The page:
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Old 05-24-2011, 04:36 PM   #11 (permalink)
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Yes, I really should have stated that washing one's hands is NOT a recommended practice. Thanks Vekke.

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Old 05-24-2011, 04:51 PM   #12 (permalink)
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I would quess that cheapest place to buy those materials is one of the nearest boat building shops:
massachusetts boat builders - Google Maps

Ring few of them and see if they are willing to sell the materials. Tell them what you are building first because they like to know it has helped when I have asked materials. Usually you get the materials at least half the price. They can also give better estimation how much materials you will be needing for your whole project.

You were first building that 1:4 model and after that 1:1 model and on both cases you first make glasfibre molds/tools?
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Old 05-24-2011, 08:59 PM   #13 (permalink)
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Have you used Elmer's glue (white or the waterproof yellow) to do fiberglass? I am interested in this, especially if it would mean that it was biodegradable. It certainly would be easier to wash up, and is very low VOC.
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Old 05-24-2011, 09:26 PM   #14 (permalink)
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i have not tried elmers, might be worth a few sample squares to see how it compares, as for glass, there are two main types, e-glass, and s-glass. s is a little more expensive but much stronger, the only benefit to e-glass that i can think of would be that it is clear, s glass has a slight blueish tint. kevlar would be ideal for strength and impact resistance, carbon fiber for strength and stiffness but those are both very pricey! as for polyester resin vs. epoxy. epoxy wins every time. easier to work, easier to adjust set times, better adhesion, less voc, you can thicken it, repair it if need be, just follow instructions carefully, have fun.

small boat building books from the library can be a huge benefit when making slippery shapes, and they tend to deal a lot with one off designs and lots of ways to get around the same problems. you will come across with your project.
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Old 05-24-2011, 09:28 PM   #15 (permalink)
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Originally Posted by NeilBlanchard View Post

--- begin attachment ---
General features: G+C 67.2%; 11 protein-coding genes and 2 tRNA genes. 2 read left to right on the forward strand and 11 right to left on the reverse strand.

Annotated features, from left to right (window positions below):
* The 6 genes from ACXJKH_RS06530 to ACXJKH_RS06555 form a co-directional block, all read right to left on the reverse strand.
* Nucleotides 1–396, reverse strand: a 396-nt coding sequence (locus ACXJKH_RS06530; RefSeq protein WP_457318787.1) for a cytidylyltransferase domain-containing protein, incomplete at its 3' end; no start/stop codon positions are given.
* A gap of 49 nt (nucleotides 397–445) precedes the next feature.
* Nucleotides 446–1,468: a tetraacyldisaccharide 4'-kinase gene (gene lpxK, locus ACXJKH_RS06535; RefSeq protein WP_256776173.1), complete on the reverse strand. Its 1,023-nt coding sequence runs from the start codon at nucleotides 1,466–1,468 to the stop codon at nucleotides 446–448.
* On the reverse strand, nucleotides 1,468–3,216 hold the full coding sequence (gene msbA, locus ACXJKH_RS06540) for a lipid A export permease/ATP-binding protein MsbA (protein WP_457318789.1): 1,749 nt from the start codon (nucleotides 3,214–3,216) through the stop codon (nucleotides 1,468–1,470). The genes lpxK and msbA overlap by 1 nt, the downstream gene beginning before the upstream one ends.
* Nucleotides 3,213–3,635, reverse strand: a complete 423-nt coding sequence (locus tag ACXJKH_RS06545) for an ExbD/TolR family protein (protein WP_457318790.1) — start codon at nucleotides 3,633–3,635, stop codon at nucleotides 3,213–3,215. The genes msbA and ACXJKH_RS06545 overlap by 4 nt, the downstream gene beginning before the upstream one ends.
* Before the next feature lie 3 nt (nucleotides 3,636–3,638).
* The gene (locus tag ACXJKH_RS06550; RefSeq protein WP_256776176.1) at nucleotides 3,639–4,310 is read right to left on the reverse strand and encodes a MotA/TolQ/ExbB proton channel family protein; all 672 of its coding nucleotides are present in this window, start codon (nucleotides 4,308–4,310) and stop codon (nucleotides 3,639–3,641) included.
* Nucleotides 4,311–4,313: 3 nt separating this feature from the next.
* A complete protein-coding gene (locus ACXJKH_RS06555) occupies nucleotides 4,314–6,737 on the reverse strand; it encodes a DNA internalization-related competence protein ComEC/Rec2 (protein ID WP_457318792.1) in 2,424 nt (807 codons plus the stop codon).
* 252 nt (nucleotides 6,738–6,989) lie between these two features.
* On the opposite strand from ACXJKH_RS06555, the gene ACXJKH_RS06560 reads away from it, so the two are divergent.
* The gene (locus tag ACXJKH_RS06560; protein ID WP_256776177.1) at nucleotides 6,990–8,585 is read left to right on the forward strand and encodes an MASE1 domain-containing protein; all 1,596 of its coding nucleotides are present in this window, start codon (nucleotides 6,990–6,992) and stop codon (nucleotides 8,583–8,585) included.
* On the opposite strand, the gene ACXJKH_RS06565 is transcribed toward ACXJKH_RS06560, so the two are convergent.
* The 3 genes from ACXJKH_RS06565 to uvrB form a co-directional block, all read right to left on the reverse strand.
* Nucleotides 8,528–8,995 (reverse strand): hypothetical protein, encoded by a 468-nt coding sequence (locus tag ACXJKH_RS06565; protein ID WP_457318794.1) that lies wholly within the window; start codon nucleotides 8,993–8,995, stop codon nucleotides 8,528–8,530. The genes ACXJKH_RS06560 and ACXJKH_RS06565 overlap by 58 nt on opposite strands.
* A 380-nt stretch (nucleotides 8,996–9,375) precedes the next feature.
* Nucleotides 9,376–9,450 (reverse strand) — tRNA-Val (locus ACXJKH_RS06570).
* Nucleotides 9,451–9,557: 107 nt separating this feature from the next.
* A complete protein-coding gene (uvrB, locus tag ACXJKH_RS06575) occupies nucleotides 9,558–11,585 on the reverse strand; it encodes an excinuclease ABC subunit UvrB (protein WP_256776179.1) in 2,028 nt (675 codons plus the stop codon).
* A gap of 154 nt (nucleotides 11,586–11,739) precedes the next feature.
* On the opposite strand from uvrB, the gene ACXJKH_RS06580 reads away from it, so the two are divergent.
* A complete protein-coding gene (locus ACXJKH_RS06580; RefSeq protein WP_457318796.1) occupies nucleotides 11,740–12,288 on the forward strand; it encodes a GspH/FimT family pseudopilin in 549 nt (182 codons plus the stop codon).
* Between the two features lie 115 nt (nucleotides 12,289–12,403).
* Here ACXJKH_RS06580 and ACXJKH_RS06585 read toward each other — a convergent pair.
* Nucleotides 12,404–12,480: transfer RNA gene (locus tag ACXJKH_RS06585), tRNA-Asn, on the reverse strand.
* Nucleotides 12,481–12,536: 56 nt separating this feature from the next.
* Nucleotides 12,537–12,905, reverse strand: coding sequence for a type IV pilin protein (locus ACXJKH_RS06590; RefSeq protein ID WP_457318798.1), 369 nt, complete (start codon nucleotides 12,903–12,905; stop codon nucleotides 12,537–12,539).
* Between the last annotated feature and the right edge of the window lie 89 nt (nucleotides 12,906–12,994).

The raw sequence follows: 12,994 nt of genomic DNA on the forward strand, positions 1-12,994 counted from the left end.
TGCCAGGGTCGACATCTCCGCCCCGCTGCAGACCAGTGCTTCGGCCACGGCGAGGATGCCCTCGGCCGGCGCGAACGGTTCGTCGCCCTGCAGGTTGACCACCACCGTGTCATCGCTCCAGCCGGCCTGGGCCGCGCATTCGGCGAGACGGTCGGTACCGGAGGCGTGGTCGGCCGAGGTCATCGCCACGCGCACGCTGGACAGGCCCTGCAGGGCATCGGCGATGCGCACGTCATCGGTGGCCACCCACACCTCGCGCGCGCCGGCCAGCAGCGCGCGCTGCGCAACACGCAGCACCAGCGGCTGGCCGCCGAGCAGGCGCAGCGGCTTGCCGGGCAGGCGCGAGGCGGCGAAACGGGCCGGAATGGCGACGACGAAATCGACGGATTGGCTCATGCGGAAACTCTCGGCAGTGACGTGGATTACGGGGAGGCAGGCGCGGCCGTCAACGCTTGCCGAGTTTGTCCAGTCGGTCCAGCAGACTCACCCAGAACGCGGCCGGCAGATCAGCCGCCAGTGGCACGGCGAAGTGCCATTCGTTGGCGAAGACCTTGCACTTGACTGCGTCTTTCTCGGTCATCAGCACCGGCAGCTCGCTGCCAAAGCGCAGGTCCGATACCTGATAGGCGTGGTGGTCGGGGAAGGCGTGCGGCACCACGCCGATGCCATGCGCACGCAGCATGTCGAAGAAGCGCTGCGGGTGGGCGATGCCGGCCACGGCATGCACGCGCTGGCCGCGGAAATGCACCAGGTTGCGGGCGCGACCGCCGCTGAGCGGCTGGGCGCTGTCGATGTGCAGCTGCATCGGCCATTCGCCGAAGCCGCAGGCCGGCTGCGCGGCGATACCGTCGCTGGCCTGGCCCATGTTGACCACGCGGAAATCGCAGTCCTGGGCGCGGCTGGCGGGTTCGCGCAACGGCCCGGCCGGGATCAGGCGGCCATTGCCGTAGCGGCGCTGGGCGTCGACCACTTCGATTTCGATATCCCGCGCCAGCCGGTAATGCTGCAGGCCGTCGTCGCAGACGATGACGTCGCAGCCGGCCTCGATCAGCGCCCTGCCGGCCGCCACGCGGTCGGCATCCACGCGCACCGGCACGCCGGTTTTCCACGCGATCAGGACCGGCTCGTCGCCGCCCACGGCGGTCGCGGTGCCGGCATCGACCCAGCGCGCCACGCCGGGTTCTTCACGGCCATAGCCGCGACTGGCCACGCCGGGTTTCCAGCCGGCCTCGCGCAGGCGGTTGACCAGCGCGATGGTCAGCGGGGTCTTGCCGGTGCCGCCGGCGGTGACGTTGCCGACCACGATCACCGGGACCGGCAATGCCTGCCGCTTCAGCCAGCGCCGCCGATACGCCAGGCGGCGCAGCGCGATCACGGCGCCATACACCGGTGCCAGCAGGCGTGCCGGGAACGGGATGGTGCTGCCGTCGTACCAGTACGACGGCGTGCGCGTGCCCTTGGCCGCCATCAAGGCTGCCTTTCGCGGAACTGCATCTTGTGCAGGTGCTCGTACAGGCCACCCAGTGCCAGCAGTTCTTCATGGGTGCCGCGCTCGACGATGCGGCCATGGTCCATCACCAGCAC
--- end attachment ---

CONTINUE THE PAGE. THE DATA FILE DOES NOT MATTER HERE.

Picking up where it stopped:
Hello folks,

I have asked at my local auto body shop, and they do not have a source for fiberglass. So, my question is: can you please post specific information on where to buy fiberglass building materials? In particular, I want to buy epoxy resin.

Thanks in advance.

Are there other materials that you have found useful? Please post the information for others to get them.
Raka, Inc. 772-489-4070
Get 2:1 ratio resin to hardener, it is less toxic than 4:1. For example, from the site above, a good combination would be Resin 900 Medium and Hardener 608 Medium. Fast hardener can be too fast in warm weather, and Medium cures overnight just as well as Fast does. I have used Slow with good results too, it just takes a bit longer to cure in cold weather.

Get a small postal scale that reads out in half ounces. Use the scale to weigh out the amount of resin you need, then add half that weight in hardener. The pumps are convenient but then you have little control over how much or how little epoxy you make.

Buy a bag of cheap chip brushes, a bag of tounge depressors and a bag of pint plastic containers.

Raka, Inc. 772-489-4070

You will want a few different types of fillers. Silica is the strongest but is hard to sand. Wood flour is a middle ground and usable in most areas. Microballoons (glass bubbles) are for sanding and fairing. You don't need much of each. $10 buys enough filler for a big project. At a minimum you will need silica and glass bubbles. Make sure you wear a mask while mixing fillers, the powders get in your lungs if you don't.

Raka, Inc. 772-489-4070

6 oz plain weave is pretty much a standard glass cloth for covering plywood. You could go thinner, 4 oz, for example. You can cut tape (strips of glass cloth) with a quality scissors, it is usually cheaper than buying tape.